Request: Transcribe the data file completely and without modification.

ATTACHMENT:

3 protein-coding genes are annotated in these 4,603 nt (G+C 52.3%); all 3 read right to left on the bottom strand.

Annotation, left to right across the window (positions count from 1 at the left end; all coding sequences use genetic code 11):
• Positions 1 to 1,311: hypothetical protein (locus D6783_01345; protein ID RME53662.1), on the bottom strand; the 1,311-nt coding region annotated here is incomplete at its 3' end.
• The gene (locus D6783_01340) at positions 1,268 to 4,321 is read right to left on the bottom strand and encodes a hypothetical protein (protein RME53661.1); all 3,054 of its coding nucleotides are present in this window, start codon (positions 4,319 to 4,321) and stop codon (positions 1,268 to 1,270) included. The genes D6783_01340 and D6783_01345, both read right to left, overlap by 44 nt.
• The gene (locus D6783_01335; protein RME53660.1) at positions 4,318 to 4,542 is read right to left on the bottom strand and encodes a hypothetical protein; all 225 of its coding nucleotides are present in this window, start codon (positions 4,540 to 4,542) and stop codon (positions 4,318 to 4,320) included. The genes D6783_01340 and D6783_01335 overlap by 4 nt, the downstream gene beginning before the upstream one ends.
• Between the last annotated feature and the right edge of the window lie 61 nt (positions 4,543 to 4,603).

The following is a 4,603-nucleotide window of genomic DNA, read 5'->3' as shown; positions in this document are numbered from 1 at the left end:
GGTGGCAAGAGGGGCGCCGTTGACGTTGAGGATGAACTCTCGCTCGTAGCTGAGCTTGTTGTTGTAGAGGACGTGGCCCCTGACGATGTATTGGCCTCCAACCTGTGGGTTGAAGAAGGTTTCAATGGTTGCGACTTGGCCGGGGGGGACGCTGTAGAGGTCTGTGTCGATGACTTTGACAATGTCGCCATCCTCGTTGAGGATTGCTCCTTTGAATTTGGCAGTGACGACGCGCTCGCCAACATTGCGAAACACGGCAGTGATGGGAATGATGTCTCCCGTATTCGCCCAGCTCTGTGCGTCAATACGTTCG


3 protein-coding genes are annotated in these 4,603 nt (G+C 52.3%); all 3 read right to left on the bottom strand.

Annotation, left to right across the window (positions count from 1 at the left end; all coding sequences use genetic code 11):
• Positions 1 to 1,311: hypothetical protein (locus D6783_01345; protein ID RME53662.1), on the bottom strand; the 1,311-nt coding region annotated here is incomplete at its 3' end.
• The gene (locus D6783_01340) at positions 1,268 to 4,321 is read right to left on the bottom strand and encodes a hypothetical protein (protein RME53661.1); all 3,054 of its coding nucleotides are present in this window, start codon (positions 4,319 to 4,321) and stop codon (positions 1,268 to 1,270) included. The genes D6783_01340 and D6783_01345, both read right to left, overlap by 44 nt.
• The gene (locus D6783_01335; protein RME53660.1) at positions 4,318 to 4,542 is read right to left on the bottom strand and encodes a hypothetical protein; all 225 of its coding nucleotides are present in this window, start codon (positions 4,540 to 4,542) and stop codon (positions 4,318 to 4,320) included. The genes D6783_01340 and D6783_01335 overlap by 4 nt, the downstream gene beginning before the upstream one ends.
• Between the last annotated feature and the right edge of the window lie 61 nt (positions 4,543 to 4,603).

The following is a 4,603-nucleotide window of genomic DNA, read 5'->3' as shown; positions in this document are numbered from 1 at the left end:
GGTGGCAAGAGGGGCGCCGTTGACGTTGAGGATGAACTCTCGCTCGTAGCTGAGCTTGTTGTTGTAGAGGACGTGGCCCCTGACGATGTATTGGCCTCCAACCTGTGGGTTGAAGAAGGTTTCAATGGTTGCGACTTGGCCGGGGGGGACGCTGTAGAGGTCTGTGTCGATGACTTTGACAATGTCGCCATCCTCGTTGAGGATTGCTCCTTTGAATTTGGCAGTGACGACGCGCTCGCCAACATTGCGAAACACGGCAGTGATGGGAATGATGTCTCCCGTATTCGCCCAGCTCTGTGCGTCAATACGTTCG